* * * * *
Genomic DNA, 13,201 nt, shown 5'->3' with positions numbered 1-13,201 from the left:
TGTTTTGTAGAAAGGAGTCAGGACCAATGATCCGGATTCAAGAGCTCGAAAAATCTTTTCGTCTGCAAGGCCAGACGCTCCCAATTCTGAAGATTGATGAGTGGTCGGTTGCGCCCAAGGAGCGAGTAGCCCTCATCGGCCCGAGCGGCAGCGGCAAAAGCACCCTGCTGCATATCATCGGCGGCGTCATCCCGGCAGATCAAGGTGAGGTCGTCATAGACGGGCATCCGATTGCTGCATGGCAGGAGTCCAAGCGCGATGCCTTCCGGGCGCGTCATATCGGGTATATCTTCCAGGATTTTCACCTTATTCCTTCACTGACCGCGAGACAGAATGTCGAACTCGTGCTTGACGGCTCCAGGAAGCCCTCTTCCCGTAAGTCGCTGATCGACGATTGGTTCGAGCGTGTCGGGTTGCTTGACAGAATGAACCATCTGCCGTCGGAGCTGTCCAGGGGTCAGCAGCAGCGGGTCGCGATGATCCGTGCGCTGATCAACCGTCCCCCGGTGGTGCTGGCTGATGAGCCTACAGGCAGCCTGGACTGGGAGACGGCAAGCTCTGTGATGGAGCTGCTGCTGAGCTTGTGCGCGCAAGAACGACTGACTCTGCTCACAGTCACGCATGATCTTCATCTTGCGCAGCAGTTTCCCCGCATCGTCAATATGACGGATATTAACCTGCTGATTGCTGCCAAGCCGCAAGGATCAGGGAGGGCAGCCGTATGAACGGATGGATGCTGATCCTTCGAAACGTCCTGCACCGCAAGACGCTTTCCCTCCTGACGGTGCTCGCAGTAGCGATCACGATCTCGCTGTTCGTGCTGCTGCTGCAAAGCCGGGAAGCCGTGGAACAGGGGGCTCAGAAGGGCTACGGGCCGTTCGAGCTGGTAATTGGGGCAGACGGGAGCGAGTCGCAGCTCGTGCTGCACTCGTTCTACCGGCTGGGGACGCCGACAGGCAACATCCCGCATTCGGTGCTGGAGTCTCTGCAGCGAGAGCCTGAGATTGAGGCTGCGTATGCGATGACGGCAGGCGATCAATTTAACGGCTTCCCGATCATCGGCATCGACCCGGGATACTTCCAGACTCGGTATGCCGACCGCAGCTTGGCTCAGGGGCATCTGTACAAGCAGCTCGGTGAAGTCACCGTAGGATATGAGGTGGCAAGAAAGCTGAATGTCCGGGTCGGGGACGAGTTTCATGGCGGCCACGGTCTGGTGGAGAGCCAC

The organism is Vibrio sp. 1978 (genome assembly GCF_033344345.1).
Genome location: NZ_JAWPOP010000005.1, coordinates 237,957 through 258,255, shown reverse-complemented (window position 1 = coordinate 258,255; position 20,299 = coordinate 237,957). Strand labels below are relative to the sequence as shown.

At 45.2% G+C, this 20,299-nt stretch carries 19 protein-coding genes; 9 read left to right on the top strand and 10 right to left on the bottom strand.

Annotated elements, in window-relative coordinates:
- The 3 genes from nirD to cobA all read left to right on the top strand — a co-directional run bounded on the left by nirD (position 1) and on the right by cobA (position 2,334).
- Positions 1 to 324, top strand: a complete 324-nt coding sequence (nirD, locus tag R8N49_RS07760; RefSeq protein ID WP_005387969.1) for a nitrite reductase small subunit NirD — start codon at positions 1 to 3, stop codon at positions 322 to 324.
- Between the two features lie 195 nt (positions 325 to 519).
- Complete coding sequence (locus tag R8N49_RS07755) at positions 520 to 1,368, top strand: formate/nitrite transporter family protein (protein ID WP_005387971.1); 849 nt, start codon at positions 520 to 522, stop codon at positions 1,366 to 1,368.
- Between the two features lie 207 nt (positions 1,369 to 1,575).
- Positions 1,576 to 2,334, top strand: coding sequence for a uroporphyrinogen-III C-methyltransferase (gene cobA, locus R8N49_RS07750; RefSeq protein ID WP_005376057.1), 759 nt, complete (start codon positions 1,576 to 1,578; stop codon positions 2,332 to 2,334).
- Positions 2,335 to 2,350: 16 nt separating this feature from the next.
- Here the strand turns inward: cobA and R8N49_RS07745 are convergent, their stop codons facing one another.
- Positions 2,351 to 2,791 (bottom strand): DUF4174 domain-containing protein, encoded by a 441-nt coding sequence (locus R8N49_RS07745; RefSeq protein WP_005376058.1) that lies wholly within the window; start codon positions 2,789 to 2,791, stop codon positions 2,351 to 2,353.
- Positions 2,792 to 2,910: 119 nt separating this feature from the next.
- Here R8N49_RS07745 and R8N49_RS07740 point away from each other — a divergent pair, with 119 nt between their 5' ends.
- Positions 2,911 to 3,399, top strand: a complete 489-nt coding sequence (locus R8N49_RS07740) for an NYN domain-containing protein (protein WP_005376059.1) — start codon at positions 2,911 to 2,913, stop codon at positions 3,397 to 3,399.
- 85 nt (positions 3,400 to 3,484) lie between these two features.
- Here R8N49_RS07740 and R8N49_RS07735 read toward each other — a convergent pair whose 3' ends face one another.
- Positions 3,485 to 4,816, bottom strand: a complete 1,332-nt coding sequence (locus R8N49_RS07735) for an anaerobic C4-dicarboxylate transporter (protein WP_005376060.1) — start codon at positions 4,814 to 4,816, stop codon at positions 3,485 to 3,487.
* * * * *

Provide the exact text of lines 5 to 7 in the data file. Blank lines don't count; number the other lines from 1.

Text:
At 45.2% G+C, this 20,299-nt stretch carries 19 protein-coding genes; 9 read left to right on the top strand and 10 right to left on the bottom strand.

Annotated elements, in window-relative coordinates:
- The 3 genes from nirD to cobA all read left to right on the top strand — a co-directional run bounded on the left by nirD (position 1) and on the right by cobA (position 2,334).